Both the Open Ear Concept and Prototype N allow ambient noise in while you listen to music or speak with an assistant. The goal with Nigel and the devices that allow ambient noise in has always been to explore how to send non-intrusive but proactive voice push notifications, Thorson said.

In recent weeks, both Alexa and Google Assistant have begun to deliver voice push notifications.

“A big piece of what we’re trying to figure out is it’s easy to respond to users’ requests. Wait for them to say ‘OK Google’ or ‘Hey Siri.’ That’s easy. What we’re trying to figure out is when do users want information pushed to them and how do we make that feel natural? And to make that to be a process that’s a part of their natural, that’s a dialogue,” Thorson said. “By putting devices like this in the hands of people and seeing how they interact with it, we can start to fine-tune that push as opposed to that on-demand pull.”

There are currently no plans to make Nigel a part of Xperia Ear, but the AI assistant could be part of other Sony products in the future. Like any other prototype, Thorson said, “If it was successful, then we would see proliferation to devices that don’t rely on a screen.”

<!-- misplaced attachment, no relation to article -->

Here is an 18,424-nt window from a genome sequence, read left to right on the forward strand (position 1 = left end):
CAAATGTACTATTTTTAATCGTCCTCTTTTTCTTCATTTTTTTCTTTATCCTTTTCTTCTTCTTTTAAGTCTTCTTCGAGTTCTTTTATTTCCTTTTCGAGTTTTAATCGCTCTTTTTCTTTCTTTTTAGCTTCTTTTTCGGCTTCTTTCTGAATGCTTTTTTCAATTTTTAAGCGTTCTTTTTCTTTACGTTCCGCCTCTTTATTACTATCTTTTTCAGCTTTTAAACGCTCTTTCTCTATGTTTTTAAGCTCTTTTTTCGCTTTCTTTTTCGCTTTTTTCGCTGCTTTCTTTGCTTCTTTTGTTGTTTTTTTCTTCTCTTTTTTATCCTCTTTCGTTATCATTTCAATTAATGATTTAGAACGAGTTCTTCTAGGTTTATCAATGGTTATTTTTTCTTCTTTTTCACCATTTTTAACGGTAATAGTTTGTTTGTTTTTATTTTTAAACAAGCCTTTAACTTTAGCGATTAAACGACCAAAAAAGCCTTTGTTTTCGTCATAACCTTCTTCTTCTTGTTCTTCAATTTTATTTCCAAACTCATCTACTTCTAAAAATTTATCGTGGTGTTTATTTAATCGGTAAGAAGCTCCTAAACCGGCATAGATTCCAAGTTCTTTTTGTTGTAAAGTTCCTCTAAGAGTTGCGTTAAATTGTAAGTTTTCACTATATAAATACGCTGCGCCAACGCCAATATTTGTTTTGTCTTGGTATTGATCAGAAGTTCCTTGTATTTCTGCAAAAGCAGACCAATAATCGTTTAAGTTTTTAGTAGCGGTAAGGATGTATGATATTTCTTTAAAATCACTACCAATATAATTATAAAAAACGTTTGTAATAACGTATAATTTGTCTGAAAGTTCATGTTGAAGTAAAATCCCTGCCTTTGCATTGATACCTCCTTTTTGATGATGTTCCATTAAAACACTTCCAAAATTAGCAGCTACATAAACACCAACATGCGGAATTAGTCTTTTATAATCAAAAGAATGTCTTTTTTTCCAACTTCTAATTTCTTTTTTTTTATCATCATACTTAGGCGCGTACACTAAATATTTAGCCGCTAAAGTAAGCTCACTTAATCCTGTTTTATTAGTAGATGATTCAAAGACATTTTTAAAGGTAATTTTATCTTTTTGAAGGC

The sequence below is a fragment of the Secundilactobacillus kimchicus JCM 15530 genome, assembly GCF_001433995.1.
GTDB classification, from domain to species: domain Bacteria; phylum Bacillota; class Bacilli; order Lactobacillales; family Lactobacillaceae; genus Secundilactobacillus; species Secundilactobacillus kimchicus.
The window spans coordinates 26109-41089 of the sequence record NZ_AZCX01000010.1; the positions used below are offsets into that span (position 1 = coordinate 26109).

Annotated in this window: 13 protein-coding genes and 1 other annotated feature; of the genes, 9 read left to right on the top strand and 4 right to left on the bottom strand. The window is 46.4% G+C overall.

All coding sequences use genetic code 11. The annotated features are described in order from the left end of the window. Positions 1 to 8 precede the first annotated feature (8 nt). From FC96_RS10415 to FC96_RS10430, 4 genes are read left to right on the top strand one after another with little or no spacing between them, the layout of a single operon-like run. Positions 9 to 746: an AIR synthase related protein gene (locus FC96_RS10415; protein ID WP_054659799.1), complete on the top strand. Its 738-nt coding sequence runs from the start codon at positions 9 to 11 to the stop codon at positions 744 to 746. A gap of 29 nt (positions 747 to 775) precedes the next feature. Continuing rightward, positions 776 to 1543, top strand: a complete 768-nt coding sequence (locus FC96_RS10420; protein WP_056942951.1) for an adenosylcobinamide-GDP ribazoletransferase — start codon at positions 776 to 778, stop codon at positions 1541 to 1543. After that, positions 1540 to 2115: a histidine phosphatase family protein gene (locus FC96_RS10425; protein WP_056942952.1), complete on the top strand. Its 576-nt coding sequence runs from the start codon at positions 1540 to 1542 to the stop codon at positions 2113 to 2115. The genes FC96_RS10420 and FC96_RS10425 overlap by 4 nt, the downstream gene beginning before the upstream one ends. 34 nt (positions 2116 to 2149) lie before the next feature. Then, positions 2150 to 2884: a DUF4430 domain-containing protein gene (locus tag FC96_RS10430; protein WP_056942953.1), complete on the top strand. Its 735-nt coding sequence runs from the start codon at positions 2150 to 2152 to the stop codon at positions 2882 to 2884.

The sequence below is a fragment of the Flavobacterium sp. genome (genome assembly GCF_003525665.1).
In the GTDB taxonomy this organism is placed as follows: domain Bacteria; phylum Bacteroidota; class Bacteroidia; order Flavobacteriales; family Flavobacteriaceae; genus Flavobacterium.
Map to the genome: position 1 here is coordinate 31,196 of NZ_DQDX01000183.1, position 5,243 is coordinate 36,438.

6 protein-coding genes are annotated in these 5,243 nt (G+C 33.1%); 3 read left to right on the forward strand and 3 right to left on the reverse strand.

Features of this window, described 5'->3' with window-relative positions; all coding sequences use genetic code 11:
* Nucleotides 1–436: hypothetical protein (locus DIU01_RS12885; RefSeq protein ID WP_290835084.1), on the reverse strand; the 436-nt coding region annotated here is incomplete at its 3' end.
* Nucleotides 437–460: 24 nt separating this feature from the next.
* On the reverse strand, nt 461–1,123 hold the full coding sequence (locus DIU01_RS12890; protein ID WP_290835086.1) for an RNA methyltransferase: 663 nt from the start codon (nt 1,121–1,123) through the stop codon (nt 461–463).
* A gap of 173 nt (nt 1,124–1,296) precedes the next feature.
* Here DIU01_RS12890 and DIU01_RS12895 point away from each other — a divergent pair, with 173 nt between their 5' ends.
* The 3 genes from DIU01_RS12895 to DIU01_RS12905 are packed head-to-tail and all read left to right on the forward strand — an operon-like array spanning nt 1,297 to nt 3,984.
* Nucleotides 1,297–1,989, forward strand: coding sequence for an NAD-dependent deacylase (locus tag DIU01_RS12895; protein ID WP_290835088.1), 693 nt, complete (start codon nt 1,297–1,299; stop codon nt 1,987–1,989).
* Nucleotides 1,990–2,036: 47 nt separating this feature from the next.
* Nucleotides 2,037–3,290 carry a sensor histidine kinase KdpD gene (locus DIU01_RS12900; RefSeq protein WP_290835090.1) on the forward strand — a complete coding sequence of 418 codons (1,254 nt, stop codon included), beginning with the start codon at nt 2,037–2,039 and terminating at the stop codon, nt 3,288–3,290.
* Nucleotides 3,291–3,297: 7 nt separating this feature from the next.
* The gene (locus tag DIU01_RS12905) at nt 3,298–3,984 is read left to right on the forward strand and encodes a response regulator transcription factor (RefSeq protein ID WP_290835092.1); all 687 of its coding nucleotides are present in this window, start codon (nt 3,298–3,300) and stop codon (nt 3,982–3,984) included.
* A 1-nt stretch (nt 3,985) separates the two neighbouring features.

Seeing too many assistants already

The prospect of Nigel or other assistants from Sony coming to market doesn’t seem likely anytime soon, Torres said.

“I don’t see any of that becoming mainstream in the home for Sony in the short term because we have such great relationship with Google; we’ve already announced our lifestyle assistant with Google Assistant built-in,” Torres said. “If we were to bring in Nigel all of a sudden this year or next year, now you’re talking about an even more crowded space because now you’ve got Apple, you’ve got Google, you’ve got Amazon, and you’ve got Samsung developing their own units, and now we jump in with Sony. However great our system would be, it’s hard to overcome giants that are already established like Google and Amazon, and you’ve got companies like Apple who have a huge, devoted following.”

So what’s Sony’s AI assistant strategy? Will Nigel be the reboot of a Sony AI assistant and compete with Bixby, Alexa, Siri, and Google Assistant?

Could Sony strike some interconnectivity deal with Google like the kind Alexa and Cortana agreed to this summer? After cooperating with Google Assistant and Alexa, can any company, even Sony, go back to their own proprietary assistant? Time will tell, Torres said, though he doesn’t sound like Don Quixote ready to storm the windmills of well-positioned tech giants in the AI assistant space.

“Both Amazon and Google are huge powerhouse companies, and I don’t see them going anywhere anytime soon. Sony as a company, we’re just trying to leverage our existing partnerships that we have and our inherent know-how of product development to go along for the ride and make products that customers want to use in their home,” Torres said.